Climate Change and Cardiovascular Disease Collaborative (CCC)

Climate change poses a significant risk to cardiovascular health. Exposure to poor air quality due to particle pollution or extreme heat can increase the risk of cardiovascular events like heart attack and stroke, particularly in people already at risk for these conditions.1,2

The Million Hearts® Climate Change and Cardiovascular Disease Collaborative (CCC), in partnership with the HHS Office of Climate Change and Health Equity (OCCHE), the CDC National Center for Environmental Health, and the Environmental Protection Agency, is a national forum for health professionals and organizations looking to deepen their knowledge about the cardiovascular health threats like air pollution and extreme heat events present, offer evidence-based interventions to address those threats (especially for high-risk populations), and provide opportunities to test and refine relevant solutions and tools.

The CCC will host a series of interactive webinars to enable an exchange of knowledge and resources. Experts will lead the conversation and cover the following topics:

To receive continuing education (CE) for CCC sessions in 2023, visit CDC’s Training and Continuing Education Online (TCEO) system and follow these 9 Simple Steps.

Tools and Resources from the CCC

  • Climate Resources for Health Education
    This repository from the Global Consortium on Climate and Health Education, Massachusetts General Hospital, Brigham Women’s Hospital, University of California San Francisco, and Emory University School of Medicine provides evidence-based resources for accelerating the incorporation of climate change and planetary health information into educational curricula.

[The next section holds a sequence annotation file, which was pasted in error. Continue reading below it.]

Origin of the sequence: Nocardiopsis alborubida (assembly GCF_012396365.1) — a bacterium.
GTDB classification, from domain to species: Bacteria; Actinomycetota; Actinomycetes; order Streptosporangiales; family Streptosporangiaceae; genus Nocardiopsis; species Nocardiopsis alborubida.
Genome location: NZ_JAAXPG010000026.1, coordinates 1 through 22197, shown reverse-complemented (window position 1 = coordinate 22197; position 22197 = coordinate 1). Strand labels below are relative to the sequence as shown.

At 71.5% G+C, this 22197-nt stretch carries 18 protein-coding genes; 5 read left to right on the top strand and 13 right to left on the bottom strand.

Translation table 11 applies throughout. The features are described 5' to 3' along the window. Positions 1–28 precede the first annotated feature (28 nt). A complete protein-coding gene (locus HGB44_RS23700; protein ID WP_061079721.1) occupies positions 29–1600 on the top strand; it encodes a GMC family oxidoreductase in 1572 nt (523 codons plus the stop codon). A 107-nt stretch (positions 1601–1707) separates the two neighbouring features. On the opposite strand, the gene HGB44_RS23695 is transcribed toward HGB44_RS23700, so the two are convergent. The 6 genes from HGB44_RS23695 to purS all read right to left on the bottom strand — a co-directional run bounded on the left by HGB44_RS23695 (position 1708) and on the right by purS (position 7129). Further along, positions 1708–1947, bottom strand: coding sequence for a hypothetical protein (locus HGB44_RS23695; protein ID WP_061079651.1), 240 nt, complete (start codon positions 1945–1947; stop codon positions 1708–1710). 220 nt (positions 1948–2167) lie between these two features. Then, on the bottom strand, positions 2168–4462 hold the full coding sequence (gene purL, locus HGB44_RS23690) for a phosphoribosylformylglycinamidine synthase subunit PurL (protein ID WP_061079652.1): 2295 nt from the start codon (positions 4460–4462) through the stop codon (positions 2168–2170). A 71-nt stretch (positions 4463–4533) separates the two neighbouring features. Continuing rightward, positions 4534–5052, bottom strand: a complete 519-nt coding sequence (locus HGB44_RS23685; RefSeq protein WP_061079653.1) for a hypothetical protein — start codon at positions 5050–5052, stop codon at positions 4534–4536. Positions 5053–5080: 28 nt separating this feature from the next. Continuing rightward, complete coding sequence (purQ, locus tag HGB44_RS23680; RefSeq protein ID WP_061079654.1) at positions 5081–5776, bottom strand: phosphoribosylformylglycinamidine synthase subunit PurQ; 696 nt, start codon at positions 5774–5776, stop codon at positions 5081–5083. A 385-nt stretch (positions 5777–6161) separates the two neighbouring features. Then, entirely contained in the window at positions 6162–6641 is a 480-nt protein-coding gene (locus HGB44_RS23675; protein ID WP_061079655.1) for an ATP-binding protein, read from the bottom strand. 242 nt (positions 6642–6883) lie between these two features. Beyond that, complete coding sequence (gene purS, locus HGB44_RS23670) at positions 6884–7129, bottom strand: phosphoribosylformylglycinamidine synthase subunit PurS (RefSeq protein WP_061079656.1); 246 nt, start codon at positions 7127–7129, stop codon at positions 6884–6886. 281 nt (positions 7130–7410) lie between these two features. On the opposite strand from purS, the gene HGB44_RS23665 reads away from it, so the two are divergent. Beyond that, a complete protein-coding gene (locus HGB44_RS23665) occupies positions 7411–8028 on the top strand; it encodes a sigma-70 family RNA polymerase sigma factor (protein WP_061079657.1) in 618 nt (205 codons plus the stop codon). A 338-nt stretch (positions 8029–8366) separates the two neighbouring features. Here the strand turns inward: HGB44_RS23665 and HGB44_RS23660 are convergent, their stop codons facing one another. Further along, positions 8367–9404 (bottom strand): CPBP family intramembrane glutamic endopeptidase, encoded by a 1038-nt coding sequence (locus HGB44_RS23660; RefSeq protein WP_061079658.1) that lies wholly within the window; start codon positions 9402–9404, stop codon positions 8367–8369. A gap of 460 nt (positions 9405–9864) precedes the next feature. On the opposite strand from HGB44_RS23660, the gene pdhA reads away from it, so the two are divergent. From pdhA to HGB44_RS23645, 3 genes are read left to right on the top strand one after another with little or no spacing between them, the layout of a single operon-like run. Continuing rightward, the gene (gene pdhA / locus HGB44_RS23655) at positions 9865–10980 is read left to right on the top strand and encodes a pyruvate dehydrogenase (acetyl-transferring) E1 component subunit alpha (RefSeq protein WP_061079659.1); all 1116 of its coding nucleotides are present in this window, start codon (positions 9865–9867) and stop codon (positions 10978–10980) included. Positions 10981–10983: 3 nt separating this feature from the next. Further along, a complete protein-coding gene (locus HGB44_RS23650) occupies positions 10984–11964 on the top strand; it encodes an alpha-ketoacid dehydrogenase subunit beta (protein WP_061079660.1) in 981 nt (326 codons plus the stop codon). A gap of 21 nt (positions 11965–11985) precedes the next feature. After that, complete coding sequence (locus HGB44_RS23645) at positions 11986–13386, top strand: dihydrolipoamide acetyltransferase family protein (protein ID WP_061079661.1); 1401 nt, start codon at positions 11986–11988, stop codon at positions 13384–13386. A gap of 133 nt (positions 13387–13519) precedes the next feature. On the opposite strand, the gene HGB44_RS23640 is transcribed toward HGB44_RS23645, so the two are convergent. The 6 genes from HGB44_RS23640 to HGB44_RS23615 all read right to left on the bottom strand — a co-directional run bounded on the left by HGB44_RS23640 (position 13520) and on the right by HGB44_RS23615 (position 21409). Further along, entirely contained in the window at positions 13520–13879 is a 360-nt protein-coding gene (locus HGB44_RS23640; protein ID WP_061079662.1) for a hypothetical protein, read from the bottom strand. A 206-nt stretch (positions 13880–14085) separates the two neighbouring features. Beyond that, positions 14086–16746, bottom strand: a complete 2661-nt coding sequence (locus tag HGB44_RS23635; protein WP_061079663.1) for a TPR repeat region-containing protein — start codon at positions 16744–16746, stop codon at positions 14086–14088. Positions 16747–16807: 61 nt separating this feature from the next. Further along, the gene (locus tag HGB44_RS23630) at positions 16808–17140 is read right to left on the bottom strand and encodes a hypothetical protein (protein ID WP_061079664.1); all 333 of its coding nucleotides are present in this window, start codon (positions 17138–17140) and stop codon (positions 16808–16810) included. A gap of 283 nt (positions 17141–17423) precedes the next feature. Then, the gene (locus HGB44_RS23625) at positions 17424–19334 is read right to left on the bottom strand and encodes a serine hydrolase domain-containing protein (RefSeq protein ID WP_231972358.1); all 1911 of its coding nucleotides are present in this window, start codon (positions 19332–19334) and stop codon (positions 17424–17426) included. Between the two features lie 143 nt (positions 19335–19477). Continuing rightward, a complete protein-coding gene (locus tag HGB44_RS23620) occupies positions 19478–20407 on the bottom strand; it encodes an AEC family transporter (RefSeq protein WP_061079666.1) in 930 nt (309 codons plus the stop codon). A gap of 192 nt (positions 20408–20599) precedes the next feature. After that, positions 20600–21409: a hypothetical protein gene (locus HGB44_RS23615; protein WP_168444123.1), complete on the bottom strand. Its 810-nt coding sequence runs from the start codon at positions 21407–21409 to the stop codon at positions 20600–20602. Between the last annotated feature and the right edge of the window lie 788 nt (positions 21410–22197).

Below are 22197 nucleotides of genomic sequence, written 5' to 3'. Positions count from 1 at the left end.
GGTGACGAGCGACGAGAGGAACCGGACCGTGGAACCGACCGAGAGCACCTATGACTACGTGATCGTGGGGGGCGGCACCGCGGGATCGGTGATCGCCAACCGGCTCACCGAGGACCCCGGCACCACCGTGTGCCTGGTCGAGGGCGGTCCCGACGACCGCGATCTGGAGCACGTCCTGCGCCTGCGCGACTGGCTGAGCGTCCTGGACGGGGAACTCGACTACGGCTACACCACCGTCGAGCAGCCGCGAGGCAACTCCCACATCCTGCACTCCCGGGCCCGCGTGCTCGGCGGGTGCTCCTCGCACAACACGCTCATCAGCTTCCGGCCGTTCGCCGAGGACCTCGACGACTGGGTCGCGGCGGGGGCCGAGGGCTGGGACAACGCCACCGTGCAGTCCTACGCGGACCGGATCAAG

• Building Resilience Against Climate Effects (BRACE) Framework
    CDC’s BRACE framework is a five-step process that allows health officials to develop strategies and programs to help communities prepare for the health effects of climate change.
  • Climate Change and Health Playbook
    This playbook created by the American Public Health Association and CDC’s National Center for Environmental Health/Agency for Toxic Substances and Disease Registry supports the work of state, local, territorial, and tribal health services across the nation in embedding justice, equity, diversity and inclusion into their climate and resilience initiatives, programs, and operations.
  • Heat & Health Tracker
    The CDC Heat & Health Tracker provides local heat and health information so communities can better prepare for and respond to extreme heat events. It can be used to explore how extreme heat affects your county, populations who are at risk, and response resources.
  • Smoke-Ready Toolbox for Wildfires
    This toolbox from EPA has resources to help educate people about the risks of smoke exposure and actions they can take to protect their health.
  • Healthy Heart Toolkit and Research
    This toolkit from EPA has resources for both clinicians and patients explaining how air pollution can trigger heart attacks and strokes and worsen heart conditions in people with known heart disease.
  • EnviroAtlas
    This EPA tool provides geospatial data, easy-to-use tools, and other resources related to ecosystem services, their chemical and non-chemical stressors, and human health.
  • Accelerating Healthcare Sector Action on Climate Change and Health Equity
    This webinar series from OCCHE explores available government supports to assist healthcare stakeholders taking action to address the harmful impacts of climate change on people living in the United States.
  • Federal Resources to Support Emissions Reduction and Climate Resilience for Healthcare Stakeholders
    This compendium of federal resources from OCCHE may assist healthcare stakeholders in emissions reduction and climate change adaptation.
  • The Sustainable and Climate-Resilient Health Care Facilities Toolkit
    This National Oceanic and Atmospheric Administration toolkit was designed to assist organizations engaged in health care facility climate resilience as they improve their response to extreme weather events and includes a suite of online tools and resources that highlight emerging best practices for developing sustainable and climate-resilient health care facilities.


  1. Gold DR, Samet JM. Air pollution, climate, and heart disease. 2013;128:e411–e414.
  2. Rajagopalan S, Al-Kindi SG, Brook, R.D. Air pollution and cardiovascular disease: JACC state-of-the-art review. J Am Coll Cardiol. 2018;72(17):2054-2070.